You probably know the feeling. You head out of the house only to realize that you left something behind. Maybe it’s your cell phone or your wallet. You rush back home, walk inside, and everything is exactly as it was when you were last there. Something else, though, seems different.
Enrique Martinez Celaya had forgotten a book. When the L.A.-based artist returned to retrieve it, he noticed a sense of disconnect that happens when you enter your own home for the sole purpose of grabbing something left behind. “It’s an opportunity to see your life as if it wasn’t yours from a distance that we almost never get, accidentally,” he says inside Hollywood’s Kohn Gallery the day before the opening of his current solo show.
The Tears of Things, which opened at Kohn Gallery on September 13, is inspired in part by this sensation. The first L.A. solo show from Martinez Celaya in four years, began as “reflections on journey and risk and displacement.” Its title is derived from Virgil’s Aeneid, specifically, a scene where Aeneas sees artwork depicting the Trojan War. Through paintings and sculptures, most of which were made this year, Martinez Celaya brings together nature, light, and narrative to explore intertwining themes.
Born in Cuba, Martinez Celaya was 7 when his family left the country. While he was an apprentice to a painter as a child, and art has always been a part of his life, his first academic path was in science. “I never thought that art would be a real career,” he says. “I always thought it would be a hobby.”
He painted and wrote while studying physics. “It seemed totally natural to me,” he says. “What’s not natural is trying to find the time and the kind of lifestyle that would allow me to do physics, art and literature. It just became harder and harder the more advanced my career got as a scientist.”
Art and literature became Martinez Celaya’s calling. He’s also an author and a professor at USC, teaching primarily in the English department. Science, though, has stayed with him, although it may not be obvious in his work. “I have such respect for science that I never want to dabble with it within art galleries,” he says. “Science exists in my head as a way of moving through the world, rather than something else.”
And science does come into play with his work, less as a theme and more as a background for engineering pieces like The Well. Dating back to 2014, The Well is the oldest piece in this exhibition. It’s also the show’s starting point. Standing just outside of the gallery’s entrance, it is a large, bronze bust of a girl with lips puckered as if to give a kiss and tears streaming down her face, pooling in the well that surrounds her.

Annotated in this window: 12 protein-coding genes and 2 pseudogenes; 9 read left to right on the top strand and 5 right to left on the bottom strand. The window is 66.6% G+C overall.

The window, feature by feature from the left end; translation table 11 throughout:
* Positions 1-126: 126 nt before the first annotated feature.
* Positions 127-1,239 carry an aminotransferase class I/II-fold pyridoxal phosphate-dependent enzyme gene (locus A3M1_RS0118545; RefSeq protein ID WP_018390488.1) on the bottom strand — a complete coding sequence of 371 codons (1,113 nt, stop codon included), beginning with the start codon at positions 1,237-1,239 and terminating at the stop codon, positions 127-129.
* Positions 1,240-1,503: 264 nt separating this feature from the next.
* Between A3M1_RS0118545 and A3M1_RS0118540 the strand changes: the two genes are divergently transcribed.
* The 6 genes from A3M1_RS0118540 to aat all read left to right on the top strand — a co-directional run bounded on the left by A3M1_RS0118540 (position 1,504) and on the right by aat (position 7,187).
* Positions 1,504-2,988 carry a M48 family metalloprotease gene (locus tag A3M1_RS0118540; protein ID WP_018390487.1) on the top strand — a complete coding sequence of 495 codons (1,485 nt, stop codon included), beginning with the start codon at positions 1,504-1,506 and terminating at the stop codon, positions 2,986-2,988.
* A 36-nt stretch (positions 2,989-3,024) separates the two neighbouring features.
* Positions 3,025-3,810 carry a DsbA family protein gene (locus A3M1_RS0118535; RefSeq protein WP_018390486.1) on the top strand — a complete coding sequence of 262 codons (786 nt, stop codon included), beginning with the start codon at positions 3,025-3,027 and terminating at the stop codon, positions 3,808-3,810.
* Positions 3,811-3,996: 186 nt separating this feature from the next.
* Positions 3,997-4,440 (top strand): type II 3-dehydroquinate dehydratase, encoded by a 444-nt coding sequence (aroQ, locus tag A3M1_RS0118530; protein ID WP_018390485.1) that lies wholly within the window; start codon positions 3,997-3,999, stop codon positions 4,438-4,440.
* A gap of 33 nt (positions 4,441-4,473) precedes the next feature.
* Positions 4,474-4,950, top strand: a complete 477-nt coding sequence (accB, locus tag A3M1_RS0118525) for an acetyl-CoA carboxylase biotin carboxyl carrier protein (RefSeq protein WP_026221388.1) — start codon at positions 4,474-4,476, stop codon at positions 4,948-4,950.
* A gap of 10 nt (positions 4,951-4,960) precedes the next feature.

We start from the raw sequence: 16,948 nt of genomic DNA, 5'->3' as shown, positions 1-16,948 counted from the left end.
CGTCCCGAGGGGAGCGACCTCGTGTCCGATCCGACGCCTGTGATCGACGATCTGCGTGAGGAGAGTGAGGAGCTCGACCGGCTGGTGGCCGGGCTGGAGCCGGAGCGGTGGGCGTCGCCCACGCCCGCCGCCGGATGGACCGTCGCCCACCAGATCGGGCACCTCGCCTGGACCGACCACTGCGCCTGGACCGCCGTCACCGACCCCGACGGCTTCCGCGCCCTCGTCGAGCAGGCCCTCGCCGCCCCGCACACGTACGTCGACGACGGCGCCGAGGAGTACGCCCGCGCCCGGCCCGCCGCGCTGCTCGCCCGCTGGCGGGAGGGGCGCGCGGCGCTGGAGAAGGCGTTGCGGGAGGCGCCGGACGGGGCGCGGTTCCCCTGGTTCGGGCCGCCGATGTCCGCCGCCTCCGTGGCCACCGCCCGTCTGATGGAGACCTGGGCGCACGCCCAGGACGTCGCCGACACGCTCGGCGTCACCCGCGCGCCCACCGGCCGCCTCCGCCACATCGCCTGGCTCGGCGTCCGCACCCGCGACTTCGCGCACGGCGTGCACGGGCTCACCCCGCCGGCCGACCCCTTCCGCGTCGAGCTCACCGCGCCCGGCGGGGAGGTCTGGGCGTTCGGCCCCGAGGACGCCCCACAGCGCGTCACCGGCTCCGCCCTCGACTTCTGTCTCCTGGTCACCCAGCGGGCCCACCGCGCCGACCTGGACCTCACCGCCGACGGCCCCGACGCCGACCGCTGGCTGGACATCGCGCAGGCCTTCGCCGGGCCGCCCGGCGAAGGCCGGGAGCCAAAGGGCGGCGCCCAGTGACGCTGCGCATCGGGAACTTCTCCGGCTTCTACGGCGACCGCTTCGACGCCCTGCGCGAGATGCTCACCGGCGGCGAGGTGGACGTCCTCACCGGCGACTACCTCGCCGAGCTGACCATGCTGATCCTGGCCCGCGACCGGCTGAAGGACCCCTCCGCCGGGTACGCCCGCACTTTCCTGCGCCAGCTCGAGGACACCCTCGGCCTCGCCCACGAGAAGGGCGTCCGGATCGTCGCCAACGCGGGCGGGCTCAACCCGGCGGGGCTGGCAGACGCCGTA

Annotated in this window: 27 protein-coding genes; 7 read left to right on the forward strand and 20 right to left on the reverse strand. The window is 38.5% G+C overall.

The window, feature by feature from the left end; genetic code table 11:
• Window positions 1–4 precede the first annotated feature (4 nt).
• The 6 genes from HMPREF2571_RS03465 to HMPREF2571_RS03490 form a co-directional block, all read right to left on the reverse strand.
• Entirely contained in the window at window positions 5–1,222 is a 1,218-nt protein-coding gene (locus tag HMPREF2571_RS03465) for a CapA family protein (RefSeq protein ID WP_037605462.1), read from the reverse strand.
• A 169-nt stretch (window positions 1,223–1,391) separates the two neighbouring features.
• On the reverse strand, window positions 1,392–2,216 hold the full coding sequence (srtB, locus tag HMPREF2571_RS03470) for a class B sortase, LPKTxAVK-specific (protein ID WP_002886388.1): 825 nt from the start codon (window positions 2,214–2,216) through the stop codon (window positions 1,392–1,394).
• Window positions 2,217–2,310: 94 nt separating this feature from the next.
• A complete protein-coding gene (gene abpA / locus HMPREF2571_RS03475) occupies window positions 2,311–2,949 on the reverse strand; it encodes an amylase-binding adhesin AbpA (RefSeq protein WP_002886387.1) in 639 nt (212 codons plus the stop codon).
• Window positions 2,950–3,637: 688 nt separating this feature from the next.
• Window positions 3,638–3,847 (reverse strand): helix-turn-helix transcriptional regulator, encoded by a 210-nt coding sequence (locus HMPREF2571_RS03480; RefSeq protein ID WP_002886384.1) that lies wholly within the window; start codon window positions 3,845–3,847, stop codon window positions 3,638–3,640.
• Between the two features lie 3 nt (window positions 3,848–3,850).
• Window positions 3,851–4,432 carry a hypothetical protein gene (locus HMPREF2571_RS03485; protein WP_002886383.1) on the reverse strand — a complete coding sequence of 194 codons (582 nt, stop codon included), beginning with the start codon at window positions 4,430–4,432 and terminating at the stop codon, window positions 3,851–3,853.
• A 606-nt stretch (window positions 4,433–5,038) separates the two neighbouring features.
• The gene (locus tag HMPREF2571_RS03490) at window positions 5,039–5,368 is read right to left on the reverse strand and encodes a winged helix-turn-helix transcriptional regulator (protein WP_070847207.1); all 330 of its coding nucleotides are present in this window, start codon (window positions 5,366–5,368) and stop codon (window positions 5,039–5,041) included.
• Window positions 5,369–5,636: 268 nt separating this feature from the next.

Inside the gallery are a series of paintings depicting real and imagined landscapes, as well as two more sculptures, including a wood boy on a marble platform called The Token of Exile, and a small pile of materials like cement and wood, paired with gold ice skates, titled “The Art of Losing.”
Literature is a crucial part of Martinez Celaya’s process. The preparation for this show began with writings, sometimes “philosophical reflections” and other times poetic fragments. The writings will lend themselves to the titles of the works. Sometimes, too, Martinez Celaya incorporates the writings as text in the pieces.
There are literary references within the show as well, like his repeated use of apple trees in landscapes, stemming from its appearance in everything from the Adam and Eve story to the work of Robert Frost. (“They’re a quintessential tree of possibility,” he says.) He plays with a quote from Frost in The Virtue, in which the line “here are your waters and your watering place” appears at the top of the painting. His piece The Reign makes use of the mythological golden fleece.
Earlier this year, Martinez Celaya returned to Cuba to participate in the Havana Biennial. It was his first trip back to his country of birth as an adult, and an experience that was captured in the documentary Nieve en el portal: El niño que se fue regresa (Snow on the Porch: The boy who left returns and artist).
“I’m glad it’s documented because it went by so quickly in some ways,” he says. “I think that if there had not been documentation of it, it would just be a blur for me right now, but there was something odd also about being in the moment and being filmed about being in the moment.”
It was a bit like that time he left the book in the house. He says, “I think a lot of us find ourselves to be in our lives and sometimes outside of our lives looking in.”
Stay on top of the latest in L.A. food and culture. Sign up for our newsletters today.